It was an oddly voyeuristic moment.  Although she was much too far away for me to discern her features, I was watching unbeknownst to her -- or maybe she thought the entire city was watching, and fantasizing... and perhaps she liked that notion. It wasn't exactly a Citizen Kane, woman with a white parasol thing, but still, I've often wondered who she was and what became of her. Did she managed to claw her way all the way up the corporate ladder, or eventually hit the glass ceiling?  Did a husband and children interrupt her climb, and if so, does a small, never-to-be-confessed part of her regret that choice?

I'll never know, but will always wonder. 

My last Peregrin sighting in LA came on a blustery spring afternoon while taking a walk around my neighborhood.  Halfway up the block, lost in thought, I was suddenly brought back into the moment when a falcon landed on the parkway grass ten feet ahead of me, a headless pigeon in its claws. The bird glared at me with fierce brown eyes, then flew into a nearby tree to wait for me to leave. I inspected the pigeon's remains, the head nowhere in sight, it's neck a jagged, bloody crown.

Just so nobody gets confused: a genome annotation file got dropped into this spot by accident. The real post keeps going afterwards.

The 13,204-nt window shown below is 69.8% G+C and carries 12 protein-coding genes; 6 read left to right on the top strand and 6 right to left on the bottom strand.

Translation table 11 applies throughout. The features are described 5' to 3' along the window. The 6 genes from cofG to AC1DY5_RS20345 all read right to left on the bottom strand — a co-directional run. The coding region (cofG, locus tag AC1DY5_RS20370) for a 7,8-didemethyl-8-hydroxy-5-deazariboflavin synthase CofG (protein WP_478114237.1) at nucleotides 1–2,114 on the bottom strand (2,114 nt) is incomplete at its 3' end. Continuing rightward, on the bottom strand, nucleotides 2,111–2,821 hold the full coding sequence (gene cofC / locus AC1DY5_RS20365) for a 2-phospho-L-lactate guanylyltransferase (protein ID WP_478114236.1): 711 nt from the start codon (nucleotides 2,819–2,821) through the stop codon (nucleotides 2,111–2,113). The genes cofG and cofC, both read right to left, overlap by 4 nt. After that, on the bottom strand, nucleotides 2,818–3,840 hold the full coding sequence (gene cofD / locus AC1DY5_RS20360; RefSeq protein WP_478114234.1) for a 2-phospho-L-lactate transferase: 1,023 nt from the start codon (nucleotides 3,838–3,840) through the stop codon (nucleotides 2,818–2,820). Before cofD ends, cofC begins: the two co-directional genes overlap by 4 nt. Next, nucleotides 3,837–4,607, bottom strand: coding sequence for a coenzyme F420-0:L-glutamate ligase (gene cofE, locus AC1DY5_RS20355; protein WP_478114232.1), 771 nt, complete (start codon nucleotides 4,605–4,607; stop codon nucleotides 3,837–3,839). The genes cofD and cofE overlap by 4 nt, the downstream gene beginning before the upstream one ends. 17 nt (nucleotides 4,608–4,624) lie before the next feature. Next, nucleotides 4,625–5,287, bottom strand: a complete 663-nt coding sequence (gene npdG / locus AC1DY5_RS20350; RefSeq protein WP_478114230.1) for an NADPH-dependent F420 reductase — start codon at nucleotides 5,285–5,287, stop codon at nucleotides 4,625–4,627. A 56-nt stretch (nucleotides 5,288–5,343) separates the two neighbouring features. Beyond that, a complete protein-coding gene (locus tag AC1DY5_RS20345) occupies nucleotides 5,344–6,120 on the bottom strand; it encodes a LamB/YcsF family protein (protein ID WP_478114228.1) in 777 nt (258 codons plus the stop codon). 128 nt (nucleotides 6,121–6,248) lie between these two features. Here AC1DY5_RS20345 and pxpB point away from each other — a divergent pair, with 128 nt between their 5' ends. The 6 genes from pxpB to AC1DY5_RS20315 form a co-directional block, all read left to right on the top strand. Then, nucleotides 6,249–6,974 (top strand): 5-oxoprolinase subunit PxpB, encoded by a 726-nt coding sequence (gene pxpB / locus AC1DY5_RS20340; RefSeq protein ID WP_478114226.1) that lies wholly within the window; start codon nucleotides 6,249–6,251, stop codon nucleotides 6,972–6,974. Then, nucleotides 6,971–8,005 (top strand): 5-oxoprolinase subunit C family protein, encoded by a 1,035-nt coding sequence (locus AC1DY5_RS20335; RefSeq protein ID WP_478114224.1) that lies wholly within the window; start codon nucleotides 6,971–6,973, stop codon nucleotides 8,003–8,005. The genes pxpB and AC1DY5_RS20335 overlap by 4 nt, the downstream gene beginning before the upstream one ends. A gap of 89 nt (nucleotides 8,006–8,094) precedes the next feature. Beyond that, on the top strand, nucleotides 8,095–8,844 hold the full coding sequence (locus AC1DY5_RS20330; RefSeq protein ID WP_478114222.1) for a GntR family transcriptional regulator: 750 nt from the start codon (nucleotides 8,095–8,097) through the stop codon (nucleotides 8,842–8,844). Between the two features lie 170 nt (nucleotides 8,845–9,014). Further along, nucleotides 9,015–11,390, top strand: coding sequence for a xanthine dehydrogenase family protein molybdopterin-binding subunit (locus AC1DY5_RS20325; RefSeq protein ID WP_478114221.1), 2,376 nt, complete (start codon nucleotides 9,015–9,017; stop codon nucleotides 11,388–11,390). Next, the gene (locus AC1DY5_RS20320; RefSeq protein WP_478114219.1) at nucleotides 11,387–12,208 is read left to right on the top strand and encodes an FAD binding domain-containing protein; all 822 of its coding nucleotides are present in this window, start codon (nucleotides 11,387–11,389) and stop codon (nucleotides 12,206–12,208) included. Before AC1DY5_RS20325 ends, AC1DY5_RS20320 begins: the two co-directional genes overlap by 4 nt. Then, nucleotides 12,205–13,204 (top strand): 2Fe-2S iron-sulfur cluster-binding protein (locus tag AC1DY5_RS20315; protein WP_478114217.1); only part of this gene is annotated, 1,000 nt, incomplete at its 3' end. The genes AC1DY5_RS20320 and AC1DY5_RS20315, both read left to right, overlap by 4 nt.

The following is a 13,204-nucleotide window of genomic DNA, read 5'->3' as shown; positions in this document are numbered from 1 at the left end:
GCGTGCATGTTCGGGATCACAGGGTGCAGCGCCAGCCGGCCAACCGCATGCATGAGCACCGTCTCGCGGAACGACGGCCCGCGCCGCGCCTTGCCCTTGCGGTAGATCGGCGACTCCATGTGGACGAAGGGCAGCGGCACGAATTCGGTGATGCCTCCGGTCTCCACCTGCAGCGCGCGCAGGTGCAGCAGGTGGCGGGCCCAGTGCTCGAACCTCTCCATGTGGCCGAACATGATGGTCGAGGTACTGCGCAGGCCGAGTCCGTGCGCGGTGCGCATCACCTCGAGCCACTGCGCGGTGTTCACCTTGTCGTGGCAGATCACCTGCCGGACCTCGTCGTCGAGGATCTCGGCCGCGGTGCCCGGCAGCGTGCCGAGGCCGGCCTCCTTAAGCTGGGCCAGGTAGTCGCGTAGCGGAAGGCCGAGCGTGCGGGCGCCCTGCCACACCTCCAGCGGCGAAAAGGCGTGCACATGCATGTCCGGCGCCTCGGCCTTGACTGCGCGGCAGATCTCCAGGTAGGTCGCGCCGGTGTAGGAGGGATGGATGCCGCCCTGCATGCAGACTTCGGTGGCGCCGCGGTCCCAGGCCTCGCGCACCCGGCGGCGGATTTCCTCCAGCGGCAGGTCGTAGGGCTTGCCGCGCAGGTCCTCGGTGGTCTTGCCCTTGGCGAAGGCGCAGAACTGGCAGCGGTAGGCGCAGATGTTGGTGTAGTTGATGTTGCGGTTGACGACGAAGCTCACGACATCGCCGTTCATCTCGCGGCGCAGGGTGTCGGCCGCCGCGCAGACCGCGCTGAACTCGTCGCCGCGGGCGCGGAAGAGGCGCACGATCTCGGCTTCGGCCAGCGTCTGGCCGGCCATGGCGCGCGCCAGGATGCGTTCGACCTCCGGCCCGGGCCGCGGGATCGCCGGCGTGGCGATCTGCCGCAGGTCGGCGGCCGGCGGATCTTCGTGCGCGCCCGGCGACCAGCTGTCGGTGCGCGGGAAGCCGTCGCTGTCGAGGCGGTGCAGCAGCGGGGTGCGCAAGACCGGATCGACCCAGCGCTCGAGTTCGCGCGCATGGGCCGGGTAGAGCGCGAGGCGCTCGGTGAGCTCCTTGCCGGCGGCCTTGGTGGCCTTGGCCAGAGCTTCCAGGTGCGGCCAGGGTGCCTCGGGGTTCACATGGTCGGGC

Tennyson knew what he was talking about when he wrote the line, "Nature red in tooth and claw." 

So whether you're working on location or just out for a walk on the urban sidewalks, suburban boulevards, or rugged hills bordering LA, put the smart phone away and keep your eyes peeled. You never know when something wild will appear, animal or human. 

It really is a jungle out there.